Children Need A Government That Cares About Early Learning, Not Removing Rights And Safeguards Of Quality
The government should be focusing on better early childhood education funding, not regulation, if it wants the quality and safety of early learning for tamariki to be improved, says NZEI Te Riu Roa, New Zealand's largest education union.
Pay parity and better teacher: child ratios are the real priorities for government attention and it should listen to teachers and whānau before making changes.
“Now, while teachers and kaimahi face the steepest cost of living rises in recent times, with full parity just in sight, the incoming government wants to take away the one mechanism we had to keep it in place by removing Fair Pay Agreements,” says NZEI Te Riu Roa National Secretary, Stephanie Mills.
Coalition documents list ECE as a potential candidate for ‘regulation sector reviews’, which early childhood education union NZEI Te Riu Roa says is a further example of National letting ACT’s radical aims to prioritise private education take prominence.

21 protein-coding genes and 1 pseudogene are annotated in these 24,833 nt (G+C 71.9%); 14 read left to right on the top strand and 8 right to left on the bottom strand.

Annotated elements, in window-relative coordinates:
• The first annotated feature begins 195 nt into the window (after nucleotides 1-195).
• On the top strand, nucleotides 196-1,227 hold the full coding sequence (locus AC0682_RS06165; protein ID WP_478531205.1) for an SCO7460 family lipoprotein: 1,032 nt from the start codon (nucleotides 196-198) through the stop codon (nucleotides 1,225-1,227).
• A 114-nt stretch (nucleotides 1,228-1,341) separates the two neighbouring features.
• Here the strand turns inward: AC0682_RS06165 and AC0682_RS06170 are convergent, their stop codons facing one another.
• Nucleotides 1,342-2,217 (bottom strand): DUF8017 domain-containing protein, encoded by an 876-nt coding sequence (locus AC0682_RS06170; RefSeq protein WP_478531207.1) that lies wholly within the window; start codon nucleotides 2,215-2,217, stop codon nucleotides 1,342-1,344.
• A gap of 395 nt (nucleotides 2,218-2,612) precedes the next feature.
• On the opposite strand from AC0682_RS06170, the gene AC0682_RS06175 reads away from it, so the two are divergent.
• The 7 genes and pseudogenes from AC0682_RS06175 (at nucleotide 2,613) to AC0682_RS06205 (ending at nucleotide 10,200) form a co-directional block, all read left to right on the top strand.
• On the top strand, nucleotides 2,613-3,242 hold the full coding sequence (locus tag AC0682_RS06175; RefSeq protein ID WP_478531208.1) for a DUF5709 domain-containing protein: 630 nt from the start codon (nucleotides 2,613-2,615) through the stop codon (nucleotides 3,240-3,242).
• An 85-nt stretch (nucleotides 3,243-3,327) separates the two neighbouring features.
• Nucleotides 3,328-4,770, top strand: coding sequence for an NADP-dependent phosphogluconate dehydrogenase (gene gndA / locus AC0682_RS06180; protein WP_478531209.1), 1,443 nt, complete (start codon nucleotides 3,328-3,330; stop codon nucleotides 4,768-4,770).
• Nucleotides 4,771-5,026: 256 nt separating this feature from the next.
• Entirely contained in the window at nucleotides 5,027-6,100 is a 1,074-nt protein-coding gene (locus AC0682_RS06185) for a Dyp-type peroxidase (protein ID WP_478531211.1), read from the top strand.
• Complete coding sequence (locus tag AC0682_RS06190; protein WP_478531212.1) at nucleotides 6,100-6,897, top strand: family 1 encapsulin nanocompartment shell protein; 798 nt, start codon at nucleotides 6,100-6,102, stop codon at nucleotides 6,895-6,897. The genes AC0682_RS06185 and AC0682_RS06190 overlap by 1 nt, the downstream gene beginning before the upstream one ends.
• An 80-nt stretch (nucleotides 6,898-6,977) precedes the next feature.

“The Government has urgent work to do to fix funding and improve working conditions in the sector so tamariki can access high quality early learning – work which was being actioned through the Fair Pay Agreement process. Continuing this pragmatic means of building a better ECE system for all, would be far more beneficial than a regulation review that will only serve to reduce quality,” says Ms Mills.
“When it comes to early childhood education, regulation is about making sure that children are safe and there are enough trained, qualified teachers to work with our tamariki in the most important first 1000 days of their life. It is about making sure that private, for-profit companies are accountable for the public investment they receive.
“What part of these safeguards of quality does National support removing from parents and whānau, in the name of deregulation?”
Ms Mills says the critical priority in early childhood education is fixing the funding to deliver high quality early learning and to retain a stable workforce, as was highlighted earlier this week.
“Workers in ECE commit to standing alongside parents and whānau in the months ahead to defend safeguards of quality that protect tamariki.”